My 2019 Reading List

January 1, 2020

Business & Technical

Last year I committed to reading two books per month. In 2019, I chose a slower pace- at least one book per month, but titles that I could study in depth. Some of these books have fundamentally changed my approach to career, teaching, and entrepreneurship. Read on to learn how.

WTF?: What the Future and Why It’s Up to Us – Tim O’Reilly

A thought-provoking read about Tom O’Reilly’s history building the modern internet ecosystem as well as a framework for data-economy apps that are changing our lives. The big question answered in this book is “What happens when you replace X with data?” Replace vehicles with data and you get Uber and Lyft. Replace housing with data and you get AirBnB, Vacasa, and so on. If you want to understand how data economy transforms entire industries, read this book.

Trillion Dollar Coach: The Leadership playbook of Silicon Valley’s Bill Campbell – Eric Schmidt

I first learned about Coach Bill Campbell in reading Apple Computer’s history. Coming from a humble background, Coach Bill became mentor and advisor to a whole generation of Silicon Valley’s leaders. Written by Eric Schmidt (famously, of Google), the book is presented as a leadership playbook, but reads like a memoir and eulogy to the late Coach. Lots of great nuggets in here, including some wisdom about building strong teams, that I have shared with my own students: “You may know the answer and you may be right… but when you just blurt it out, you have robbed the team of the chance to come together. Getting to the right answer is important, but having the whole team get there is just as important.” Pick up this book if value proven tips from a master team builder.

Forget a Mentor, Find a Sponsor: The New Way to Fast-Track Your Career – Sylvia-Ann Hewlett

This book was hard for me to recommend. Originally given to me by my manager as a perspective on how to find a mentor, this book takes a stance on mentoring that I find controversial, even distasteful. The problem is that it’s true. They key insight is that mentoring is a relationship based on altruism, where the mentor conveys knowledge to the mentee freely. A sponsoring relationship is a transactional mentoring relationship, where advice and advancement is given by the sponsor in exchange for effort by the sponsored. This key difference and the stories contained in this book have changed the way I approach mentoring. Read this book if you would like to understand how to get your own sponsor or if you’d like to help sponsor the career of your mentees. Fantastic read that is now permanently a part of my Innovator’s Bookshelf.

High Output Management – Andy Grove

Earlier this year, I switched jobs at Intel. I picked up this book to understand Intel’s management culture. Written by Andy Grove, one of Intel’s founders, and respected management leader, I expected to read was extensive theory behind managing a big company. What I got was a set of solid tips for middle managers working in manufacturing and an incredible history of my employer for the last 20 years. Though this is not part of any official manager’s reading list, this book provides insight into Intel’s management that I haven’t received anywhere else. Well worth a read by any Intel employee or anyone interested in Intel’s history.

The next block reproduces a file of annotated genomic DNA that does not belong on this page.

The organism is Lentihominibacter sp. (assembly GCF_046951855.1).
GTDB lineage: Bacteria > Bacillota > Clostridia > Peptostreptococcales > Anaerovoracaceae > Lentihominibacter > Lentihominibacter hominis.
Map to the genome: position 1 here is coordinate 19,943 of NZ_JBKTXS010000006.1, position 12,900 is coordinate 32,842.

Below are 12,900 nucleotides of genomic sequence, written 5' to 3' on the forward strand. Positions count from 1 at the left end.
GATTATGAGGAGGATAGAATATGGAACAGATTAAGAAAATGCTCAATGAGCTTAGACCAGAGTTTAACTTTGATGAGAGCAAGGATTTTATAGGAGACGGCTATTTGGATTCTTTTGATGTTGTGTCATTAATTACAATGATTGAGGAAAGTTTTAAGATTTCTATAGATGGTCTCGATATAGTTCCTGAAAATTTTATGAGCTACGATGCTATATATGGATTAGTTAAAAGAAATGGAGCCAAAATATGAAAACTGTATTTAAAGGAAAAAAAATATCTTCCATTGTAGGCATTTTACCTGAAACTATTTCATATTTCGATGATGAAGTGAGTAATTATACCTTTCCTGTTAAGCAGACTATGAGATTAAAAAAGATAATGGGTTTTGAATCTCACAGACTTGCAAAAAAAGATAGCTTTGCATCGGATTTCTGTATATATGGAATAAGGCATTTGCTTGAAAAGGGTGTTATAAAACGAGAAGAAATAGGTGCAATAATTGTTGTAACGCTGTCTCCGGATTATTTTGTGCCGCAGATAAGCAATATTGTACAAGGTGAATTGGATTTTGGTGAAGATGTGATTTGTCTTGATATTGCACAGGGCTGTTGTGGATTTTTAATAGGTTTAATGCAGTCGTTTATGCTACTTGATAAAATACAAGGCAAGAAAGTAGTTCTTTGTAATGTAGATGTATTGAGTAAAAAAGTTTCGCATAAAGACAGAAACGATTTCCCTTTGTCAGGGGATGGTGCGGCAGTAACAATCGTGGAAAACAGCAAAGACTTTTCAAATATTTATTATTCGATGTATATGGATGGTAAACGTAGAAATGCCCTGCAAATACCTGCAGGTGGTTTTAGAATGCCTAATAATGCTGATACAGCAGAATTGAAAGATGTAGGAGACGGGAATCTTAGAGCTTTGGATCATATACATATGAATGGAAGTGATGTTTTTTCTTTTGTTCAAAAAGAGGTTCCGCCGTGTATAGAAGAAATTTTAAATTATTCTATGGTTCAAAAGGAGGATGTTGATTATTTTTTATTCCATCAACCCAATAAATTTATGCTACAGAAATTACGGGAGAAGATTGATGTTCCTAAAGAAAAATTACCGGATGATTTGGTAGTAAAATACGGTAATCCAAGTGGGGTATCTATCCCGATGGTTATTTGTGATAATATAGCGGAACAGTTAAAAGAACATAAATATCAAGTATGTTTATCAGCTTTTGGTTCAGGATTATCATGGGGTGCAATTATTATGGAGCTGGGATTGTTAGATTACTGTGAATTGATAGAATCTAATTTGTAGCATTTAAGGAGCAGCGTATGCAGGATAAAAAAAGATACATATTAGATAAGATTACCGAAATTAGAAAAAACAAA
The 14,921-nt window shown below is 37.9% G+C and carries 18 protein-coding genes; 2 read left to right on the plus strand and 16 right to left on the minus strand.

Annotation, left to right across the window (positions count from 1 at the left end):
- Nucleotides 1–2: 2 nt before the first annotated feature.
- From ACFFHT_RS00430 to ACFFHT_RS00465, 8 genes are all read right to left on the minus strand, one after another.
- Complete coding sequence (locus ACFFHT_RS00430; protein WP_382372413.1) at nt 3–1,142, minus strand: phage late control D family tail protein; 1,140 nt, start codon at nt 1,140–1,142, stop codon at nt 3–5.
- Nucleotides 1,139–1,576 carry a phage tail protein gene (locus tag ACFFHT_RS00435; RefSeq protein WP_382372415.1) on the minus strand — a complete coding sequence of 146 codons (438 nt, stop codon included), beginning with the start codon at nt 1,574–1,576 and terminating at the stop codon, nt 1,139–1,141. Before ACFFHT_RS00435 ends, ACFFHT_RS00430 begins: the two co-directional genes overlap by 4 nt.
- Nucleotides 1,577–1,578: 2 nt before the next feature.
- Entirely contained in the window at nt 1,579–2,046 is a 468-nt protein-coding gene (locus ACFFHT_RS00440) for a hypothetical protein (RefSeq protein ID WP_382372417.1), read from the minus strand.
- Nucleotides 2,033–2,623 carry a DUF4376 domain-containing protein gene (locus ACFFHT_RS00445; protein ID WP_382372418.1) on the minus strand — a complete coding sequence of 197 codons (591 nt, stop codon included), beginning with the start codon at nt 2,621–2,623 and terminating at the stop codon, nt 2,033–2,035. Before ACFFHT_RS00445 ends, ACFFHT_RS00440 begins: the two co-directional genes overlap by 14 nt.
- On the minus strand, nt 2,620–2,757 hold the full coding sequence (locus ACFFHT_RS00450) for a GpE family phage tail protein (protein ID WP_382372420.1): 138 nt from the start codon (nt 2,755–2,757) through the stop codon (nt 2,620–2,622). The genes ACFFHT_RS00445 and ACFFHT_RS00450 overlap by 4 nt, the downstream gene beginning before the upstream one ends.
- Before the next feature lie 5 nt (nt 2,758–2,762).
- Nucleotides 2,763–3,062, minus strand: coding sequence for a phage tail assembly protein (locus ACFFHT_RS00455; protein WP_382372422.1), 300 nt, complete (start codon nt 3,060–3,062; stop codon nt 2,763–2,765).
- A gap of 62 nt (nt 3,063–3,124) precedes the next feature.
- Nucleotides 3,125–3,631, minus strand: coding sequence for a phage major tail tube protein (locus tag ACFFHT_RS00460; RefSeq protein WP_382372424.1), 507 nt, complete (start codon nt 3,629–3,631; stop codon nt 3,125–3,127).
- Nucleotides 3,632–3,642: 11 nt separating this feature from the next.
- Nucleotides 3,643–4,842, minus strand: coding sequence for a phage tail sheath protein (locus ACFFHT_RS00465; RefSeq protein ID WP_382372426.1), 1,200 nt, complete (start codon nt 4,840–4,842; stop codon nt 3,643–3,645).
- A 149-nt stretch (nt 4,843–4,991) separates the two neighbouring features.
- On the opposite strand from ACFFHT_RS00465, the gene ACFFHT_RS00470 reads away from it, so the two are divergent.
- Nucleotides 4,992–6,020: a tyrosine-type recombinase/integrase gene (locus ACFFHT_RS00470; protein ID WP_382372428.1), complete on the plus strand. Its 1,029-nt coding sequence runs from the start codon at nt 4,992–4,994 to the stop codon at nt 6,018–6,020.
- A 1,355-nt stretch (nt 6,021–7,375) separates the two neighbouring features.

Prediction Machines: The Simple Economics of Artificial Intelligence – Ajay Agrawal

Have you ever struggled to explain AI to someone non-technical? Prediction Machines makes it dead simple by asking one question: “What would you do if prediction was cheap, fast, and ubiquitous?” The rest of the book discusses how cheap prediction using AI algorithms will impact business workflows and augment workers. Highly recommended to business leaders, decision makers, product managers who wants to understand how AI will transform business processes in a practical sense.

Loonshots – Safi Bahcall

Business books are rarely entertaining and even more rarely useful. Loonshots is both, in great quantities! This is innovation systems book traces the history of big-thinking innovations and draws an incredible framework for turning big thinking innovations (loonshots) into mainstream businesses. The key insight is that innovation units and business units inside an organization need a well-defined boundary, across which innovations and people transfer. The author draws an analogy to the phase change of water to ice that makes all the sense in the world. Fantastic read and wildly thought provoking, it’s given me a new vocabulary to explain how to organize innovation teams. This book instantly earned a spot on my Innovator’s Bookshelf.

Slideology: The Art and Genius of Creating Great Presentations – Nancy Duarte

A nice collection of tips for making visual presentations, but honestly a little dated. I picked this up on a whim and found it easy to read and understand. It has a place in my teaching toolkit to give students who are new to slide presentations some ideas on layout, font control, color, and storytelling.

Science Fiction

The Accidental Time Machine – Joe Haldeman

I picked up this book while taking my kids to the library and couldn’t put it down. Twenty hours later I had completely inhaled this book and the heady concepts presented within. The story revolves around a McGuffin – a time machine that will move itself and anything touching it into the future. The catch? Every press will send it exponentially further into the future. The creator quickly finds himself in trouble and escapes into humanity’s distant future. Time travel, Alternate history, Singularity all in one book. I loved every page. Definitely recommended for anyone who likes thoughtful science fiction with some action.